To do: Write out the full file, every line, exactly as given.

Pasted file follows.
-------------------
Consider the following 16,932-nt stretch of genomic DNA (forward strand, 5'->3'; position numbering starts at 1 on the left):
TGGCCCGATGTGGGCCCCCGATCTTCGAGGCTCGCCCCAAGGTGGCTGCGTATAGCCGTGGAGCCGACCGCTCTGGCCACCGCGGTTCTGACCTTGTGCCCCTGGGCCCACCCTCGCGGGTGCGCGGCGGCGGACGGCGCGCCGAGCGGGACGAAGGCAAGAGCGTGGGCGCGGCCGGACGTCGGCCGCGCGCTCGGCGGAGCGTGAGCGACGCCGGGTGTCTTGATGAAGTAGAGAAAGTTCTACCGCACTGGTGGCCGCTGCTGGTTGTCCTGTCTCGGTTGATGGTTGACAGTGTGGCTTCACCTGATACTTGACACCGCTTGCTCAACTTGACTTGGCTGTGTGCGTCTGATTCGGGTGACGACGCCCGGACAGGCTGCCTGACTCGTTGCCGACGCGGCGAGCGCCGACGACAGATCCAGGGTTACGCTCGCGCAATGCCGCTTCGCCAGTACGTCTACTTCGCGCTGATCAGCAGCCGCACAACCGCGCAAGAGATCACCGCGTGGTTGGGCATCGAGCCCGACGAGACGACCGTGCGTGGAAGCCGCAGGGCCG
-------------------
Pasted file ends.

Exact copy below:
Consider the following 16,932-nt stretch of genomic DNA (forward strand, 5'->3'; position numbering starts at 1 on the left):
TGGCCCGATGTGGGCCCCCGATCTTCGAGGCTCGCCCCAAGGTGGCTGCGTATAGCCGTGGAGCCGACCGCTCTGGCCACCGCGGTTCTGACCTTGTGCCCCTGGGCCCACCCTCGCGGGTGCGCGGCGGCGGACGGCGCGCCGAGCGGGACGAAGGCAAGAGCGTGGGCGCGGCCGGACGTCGGCCGCGCGCTCGGCGGAGCGTGAGCGACGCCGGGTGTCTTGATGAAGTAGAGAAAGTTCTACCGCACTGGTGGCCGCTGCTGGTTGTCCTGTCTCGGTTGATGGTTGACAGTGTGGCTTCACCTGATACTTGACACCGCTTGCTCAACTTGACTTGGCTGTGTGCGTCTGATTCGGGTGACGACGCCCGGACAGGCTGCCTGACTCGTTGCCGACGCGGCGAGCGCCGACGACAGATCCAGGGTTACGCTCGCGCAATGCCGCTTCGCCAGTACGTCTACTTCGCGCTGATCAGCAGCCGCACAACCGCGCAAGAGATCACCGCGTGGTTGGGCATCGAGCCCGACGAGACGACCGTGCGTGGAAGCCGCAGGGCCG